Apr 7, 2016
RAND's panel survey examines voter attitudes, intentions, and choices, and how these change throughout the 2016 U.S. presidential election. Some sizeable shifts in positions occurred in survey results from December to March.
The RAND 2016 Presidential Election Panel Survey (PEPS) uses a unique approach to study the evolution of public opinion, voting intentions, and voter behavior.
Rather than surveying a new cross section of respondents each survey, PEPS contacts the same respondents over the course of the election cycle.
PEPS uses the ongoing RAND American Life Panel (ALP) survey, which allows responses to be linked to previous surveys on voter intentions, opinions, behavior, and life circumstances.
The ALP consists of a panel of U.S. respondents ages 18 and older. Respondents complete surveys on the web, however, in contrast to most Internet panels, ALP respondents are supplied with Internet access if needed, so the panel represents the entire U.S. adult population.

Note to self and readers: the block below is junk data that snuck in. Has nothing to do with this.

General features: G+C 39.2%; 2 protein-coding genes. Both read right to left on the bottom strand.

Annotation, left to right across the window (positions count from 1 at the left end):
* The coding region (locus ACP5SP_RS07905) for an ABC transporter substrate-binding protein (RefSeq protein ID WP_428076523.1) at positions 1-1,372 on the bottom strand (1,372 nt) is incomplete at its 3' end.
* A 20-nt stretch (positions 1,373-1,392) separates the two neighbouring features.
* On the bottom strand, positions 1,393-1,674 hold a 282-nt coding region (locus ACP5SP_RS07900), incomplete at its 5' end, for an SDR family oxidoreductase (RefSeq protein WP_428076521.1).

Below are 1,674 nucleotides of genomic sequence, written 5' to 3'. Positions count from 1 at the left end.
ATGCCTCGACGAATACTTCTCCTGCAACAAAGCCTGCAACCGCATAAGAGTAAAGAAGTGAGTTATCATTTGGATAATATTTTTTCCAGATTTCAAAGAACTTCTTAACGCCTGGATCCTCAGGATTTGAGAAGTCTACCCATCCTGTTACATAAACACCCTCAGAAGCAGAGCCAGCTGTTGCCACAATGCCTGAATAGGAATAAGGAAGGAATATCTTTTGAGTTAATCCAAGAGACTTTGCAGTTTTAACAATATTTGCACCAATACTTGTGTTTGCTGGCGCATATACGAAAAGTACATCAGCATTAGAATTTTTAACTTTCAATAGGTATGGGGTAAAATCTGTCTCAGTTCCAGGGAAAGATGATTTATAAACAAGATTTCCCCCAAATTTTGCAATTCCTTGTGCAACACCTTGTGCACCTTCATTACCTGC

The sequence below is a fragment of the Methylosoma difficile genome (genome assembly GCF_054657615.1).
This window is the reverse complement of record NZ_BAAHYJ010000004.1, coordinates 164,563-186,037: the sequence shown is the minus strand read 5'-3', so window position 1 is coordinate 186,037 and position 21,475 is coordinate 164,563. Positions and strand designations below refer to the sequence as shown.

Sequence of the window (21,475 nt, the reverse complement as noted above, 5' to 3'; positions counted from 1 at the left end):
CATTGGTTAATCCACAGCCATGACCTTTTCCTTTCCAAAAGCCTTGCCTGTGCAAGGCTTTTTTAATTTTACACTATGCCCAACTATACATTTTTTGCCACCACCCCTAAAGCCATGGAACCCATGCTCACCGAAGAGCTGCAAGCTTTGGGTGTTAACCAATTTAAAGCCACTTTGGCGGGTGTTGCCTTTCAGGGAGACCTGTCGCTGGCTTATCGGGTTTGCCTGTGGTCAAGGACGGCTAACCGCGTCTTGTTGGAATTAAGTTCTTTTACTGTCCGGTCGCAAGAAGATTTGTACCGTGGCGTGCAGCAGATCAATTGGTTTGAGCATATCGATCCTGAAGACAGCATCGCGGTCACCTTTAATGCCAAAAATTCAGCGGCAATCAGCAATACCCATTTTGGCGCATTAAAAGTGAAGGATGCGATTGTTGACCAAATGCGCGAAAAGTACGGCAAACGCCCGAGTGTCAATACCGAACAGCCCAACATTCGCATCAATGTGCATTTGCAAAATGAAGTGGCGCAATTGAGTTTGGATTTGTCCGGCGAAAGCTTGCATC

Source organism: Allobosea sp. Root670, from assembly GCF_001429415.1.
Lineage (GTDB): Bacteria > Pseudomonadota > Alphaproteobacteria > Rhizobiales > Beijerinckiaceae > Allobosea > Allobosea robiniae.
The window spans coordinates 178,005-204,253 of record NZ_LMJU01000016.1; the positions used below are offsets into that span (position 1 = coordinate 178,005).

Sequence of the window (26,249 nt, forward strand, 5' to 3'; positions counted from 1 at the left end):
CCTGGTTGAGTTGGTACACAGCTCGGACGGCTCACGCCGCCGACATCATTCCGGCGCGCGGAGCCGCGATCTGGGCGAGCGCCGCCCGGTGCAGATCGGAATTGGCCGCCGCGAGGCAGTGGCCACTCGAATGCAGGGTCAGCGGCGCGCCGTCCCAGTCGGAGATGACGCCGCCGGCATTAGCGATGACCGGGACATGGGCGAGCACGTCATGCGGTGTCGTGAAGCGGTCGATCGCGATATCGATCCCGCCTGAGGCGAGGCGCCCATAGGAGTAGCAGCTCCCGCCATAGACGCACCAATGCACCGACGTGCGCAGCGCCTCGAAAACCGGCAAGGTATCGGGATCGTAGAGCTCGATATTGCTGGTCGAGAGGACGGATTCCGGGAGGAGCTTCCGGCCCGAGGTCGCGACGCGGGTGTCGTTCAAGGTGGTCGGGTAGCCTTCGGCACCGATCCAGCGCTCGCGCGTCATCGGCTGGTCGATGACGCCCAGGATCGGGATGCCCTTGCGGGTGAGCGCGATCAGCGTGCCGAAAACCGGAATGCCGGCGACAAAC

PEPS includes a subsample of 3,000 ALP members, who are asked about their opinions about political issues in the news, attitudes towards potential candidates, voting intentions, candidate preferences, underlying attitudes towards societal groups, political affiliation, prior voting behavior, and perceived personality traits of candidates and the respondents themselves.
The PEPS methodology has two primary advantages over traditional polling.